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Inflation bites into UK's post pandemic retail recovery

By Don-Alvin Adegeest


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Image: FashionUnited

New data tracking the UK’s retail sales shows the high street is at its lowest growth since the pandemic.

Figures from BDO’s High Street Sales Tracker show like for like sales increased by 8.4 percent in June, the lowest since February 2021.

Footfall was down 10.5 percent in June compared to three years previously, with soaring inflation, political upheaval and increasing interest rates affecting consumer purchasing.

The news is not all bad, with the fashion sector recording a total sales growth of 15.2 percent, the 16th consecutive month of positive BDO figures.

Categories including homewear and lifestyle fell, with consumers holding back big ticket spending.

Current inflation is measured at 9.1 percent and is forecast to rise to 11 percent as the year progresses.

Sophie Michael, head of retail and wholesale at BDO, said: “These results confirm that the outlook for retailers is of concern. With consumer confidence at historically low levels, real wages falling to a 20-year low and interest rates set to rise further, there are few signs of encouragement for retailers.”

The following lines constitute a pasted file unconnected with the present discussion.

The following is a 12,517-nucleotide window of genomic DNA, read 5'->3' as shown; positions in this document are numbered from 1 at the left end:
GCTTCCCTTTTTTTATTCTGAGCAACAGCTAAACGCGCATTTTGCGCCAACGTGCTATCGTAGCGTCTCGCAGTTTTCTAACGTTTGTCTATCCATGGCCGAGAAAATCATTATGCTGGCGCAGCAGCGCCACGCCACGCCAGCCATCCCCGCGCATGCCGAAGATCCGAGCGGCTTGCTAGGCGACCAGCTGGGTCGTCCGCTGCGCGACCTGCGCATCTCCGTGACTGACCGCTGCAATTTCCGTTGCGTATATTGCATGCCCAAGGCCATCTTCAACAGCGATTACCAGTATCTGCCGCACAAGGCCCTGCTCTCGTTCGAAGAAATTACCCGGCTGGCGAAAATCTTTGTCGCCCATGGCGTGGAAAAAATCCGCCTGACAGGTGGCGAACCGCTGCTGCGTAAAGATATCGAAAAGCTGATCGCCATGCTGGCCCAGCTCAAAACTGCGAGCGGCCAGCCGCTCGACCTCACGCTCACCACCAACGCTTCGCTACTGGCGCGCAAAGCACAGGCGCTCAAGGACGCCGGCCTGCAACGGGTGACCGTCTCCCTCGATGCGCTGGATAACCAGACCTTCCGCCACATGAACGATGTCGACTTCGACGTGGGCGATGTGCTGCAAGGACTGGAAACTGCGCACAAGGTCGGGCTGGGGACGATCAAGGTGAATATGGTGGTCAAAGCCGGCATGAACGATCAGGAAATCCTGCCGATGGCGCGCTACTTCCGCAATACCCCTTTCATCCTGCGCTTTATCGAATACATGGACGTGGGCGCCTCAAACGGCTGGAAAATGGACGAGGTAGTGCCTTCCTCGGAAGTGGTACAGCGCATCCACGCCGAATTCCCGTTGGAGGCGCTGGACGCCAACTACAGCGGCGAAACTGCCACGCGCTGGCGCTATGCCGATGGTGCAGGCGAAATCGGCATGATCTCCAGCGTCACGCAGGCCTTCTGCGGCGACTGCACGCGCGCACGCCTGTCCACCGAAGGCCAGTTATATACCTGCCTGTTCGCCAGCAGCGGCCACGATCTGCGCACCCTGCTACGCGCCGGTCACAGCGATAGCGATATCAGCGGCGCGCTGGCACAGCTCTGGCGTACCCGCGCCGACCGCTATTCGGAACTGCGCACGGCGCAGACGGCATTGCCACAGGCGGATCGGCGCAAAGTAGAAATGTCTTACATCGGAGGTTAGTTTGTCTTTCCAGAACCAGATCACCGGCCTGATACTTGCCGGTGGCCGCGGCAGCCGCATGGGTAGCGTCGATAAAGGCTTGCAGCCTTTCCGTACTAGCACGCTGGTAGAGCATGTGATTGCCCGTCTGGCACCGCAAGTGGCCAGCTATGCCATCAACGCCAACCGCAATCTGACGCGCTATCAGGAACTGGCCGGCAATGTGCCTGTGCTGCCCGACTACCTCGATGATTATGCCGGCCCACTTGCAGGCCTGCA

Sales of fashion have remained upbeat

“The fashion sector has undoubtedly been boosted by consumers refreshing their wardrobes for summer holidays. However, the weak sales growth for online retailers and the negative results for the homewares sector are key indicators that consumers are tightening their purse strings on discretionary spend and in particular on big ticket items.”

Data released by the British Retail Consortium (BRC) shows high street footfall was down 13.9 percent compared to June 2019, while shopping centre visits were down 24.1 percent.

BRC chief executive Helen Dickinson said: “Rising inflation, particularly soaring energy costs, is limiting customer spending power and damaging consumer confidence. This is only set to worsen in October as the energy price cap rises and the colder weather increases usage. With many people struggling, retailers are doing all they can to support their most vulnerable customers – from expanding value ranges to offering discounts to vulnerable groups, raising staff pay and investing in lower prices for the future.”

British Retail Consortium
High street